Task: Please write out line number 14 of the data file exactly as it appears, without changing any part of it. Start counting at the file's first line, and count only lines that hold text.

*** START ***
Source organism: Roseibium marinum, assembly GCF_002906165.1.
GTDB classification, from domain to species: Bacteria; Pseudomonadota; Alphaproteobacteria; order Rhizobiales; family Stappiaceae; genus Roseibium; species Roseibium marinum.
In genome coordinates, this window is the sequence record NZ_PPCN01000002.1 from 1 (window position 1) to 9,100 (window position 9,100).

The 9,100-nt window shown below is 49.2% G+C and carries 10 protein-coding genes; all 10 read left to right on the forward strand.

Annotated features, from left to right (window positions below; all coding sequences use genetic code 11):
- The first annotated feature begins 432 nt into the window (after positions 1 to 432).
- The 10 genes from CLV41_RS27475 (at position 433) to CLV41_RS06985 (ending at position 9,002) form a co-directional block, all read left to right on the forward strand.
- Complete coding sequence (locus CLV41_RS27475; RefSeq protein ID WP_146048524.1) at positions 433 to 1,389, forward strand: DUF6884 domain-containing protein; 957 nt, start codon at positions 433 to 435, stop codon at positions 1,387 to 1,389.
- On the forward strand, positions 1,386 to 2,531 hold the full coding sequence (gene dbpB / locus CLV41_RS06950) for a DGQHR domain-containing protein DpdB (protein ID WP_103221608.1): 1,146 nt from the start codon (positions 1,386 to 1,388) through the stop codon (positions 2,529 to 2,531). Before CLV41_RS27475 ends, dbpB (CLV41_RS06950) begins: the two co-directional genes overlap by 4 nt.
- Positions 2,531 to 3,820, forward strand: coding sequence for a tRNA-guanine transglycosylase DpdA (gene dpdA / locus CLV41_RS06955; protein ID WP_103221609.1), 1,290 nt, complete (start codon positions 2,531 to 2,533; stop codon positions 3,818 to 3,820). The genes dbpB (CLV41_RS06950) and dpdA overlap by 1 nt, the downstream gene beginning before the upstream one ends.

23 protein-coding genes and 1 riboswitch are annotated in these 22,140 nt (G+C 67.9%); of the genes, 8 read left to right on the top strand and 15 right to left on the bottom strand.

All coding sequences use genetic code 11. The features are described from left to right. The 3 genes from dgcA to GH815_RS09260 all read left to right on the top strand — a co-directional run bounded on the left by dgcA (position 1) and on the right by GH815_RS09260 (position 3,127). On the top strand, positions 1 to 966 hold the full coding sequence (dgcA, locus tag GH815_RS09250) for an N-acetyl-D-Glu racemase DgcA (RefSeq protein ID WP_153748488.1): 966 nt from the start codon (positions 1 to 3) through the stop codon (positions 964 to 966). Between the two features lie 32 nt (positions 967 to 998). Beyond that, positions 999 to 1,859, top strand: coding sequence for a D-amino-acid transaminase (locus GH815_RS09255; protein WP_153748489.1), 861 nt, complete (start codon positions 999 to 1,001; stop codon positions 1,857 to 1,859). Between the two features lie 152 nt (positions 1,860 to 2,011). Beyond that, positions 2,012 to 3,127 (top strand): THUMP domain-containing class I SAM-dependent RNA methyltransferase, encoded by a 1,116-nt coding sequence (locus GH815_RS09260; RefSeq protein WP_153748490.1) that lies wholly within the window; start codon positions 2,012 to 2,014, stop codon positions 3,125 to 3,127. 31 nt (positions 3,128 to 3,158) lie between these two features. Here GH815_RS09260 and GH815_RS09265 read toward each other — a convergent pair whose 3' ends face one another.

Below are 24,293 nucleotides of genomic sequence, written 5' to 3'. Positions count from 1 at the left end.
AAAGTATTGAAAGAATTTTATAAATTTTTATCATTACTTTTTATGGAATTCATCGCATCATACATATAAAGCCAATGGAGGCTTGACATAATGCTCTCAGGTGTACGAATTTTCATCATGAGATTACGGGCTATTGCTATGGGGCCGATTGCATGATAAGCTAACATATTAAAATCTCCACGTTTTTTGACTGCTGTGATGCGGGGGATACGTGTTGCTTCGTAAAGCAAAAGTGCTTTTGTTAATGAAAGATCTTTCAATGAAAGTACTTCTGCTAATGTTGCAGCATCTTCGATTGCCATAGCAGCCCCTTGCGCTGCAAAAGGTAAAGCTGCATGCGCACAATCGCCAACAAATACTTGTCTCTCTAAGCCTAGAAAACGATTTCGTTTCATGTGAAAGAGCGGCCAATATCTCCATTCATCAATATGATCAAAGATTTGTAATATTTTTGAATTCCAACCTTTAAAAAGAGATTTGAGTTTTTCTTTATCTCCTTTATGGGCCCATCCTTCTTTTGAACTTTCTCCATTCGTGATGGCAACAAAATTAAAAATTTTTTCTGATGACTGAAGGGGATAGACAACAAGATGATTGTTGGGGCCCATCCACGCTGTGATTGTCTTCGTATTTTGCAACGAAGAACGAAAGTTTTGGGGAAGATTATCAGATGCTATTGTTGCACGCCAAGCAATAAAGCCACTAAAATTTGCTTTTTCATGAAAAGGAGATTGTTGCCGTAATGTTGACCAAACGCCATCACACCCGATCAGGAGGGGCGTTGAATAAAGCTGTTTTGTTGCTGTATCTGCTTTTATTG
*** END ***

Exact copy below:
AAAGTATTGAAAGAATTTTATAAATTTTTATCATTACTTTTTATGGAATTCATCGCATCATACATATAAAGCCAATGGAGGCTTGACATAATGCTCTCAGGTGTACGAATTTTCATCATGAGATTACGGGCTATTGCTATGGGGCCGATTGCATGATAAGCTAACATATTAAAATCTCCACGTTTTTTGACTGCTGTGATGCGGGGGATACGTGTTGCTTCGTAAAGCAAAAGTGCTTTTGTTAATGAAAGATCTTTCAATGAAAGTACTTCTGCTAATGTTGCAGCATCTTCGATTGCCATAGCAGCCCCTTGCGCTGCAAAAGGTAAAGCTGCATGCGCACAATCGCCAACAAATACTTGTCTCTCTAAGCCTAGAAAACGATTTCGTTTCATGTGAAAGAGCGGCCAATATCTCCATTCATCAATATGATCAAAGATTTGTAATATTTTTGAATTCCAACCTTTAAAAAGAGATTTGAGTTTTTCTTTATCTCCTTTATGGGCCCATCCTTCTTTTGAACTTTCTCCATTCGTGATGGCAACAAAATTAAAAATTTTTTCTGATGACTGAAGGGGATAGACAACAAGATGATTGTTGGGGCCCATCCACGCTGTGATTGTCTTCGTATTTTGCAACGAAGAACGAAAGTTTTGGGGAAGATTATCAGATGCTATTGTTGCACGCCAAGCAATAAAGCCACTAAAATTTGCTTTTTCATGAAAAGGAGATTGTTGCCGTAATGTTGACCAAACGCCATCACACCCGATCAGGAGGGGCGTTGAATAAAGCTGTTTTGTTGCTGTATCTGCTTTTATTG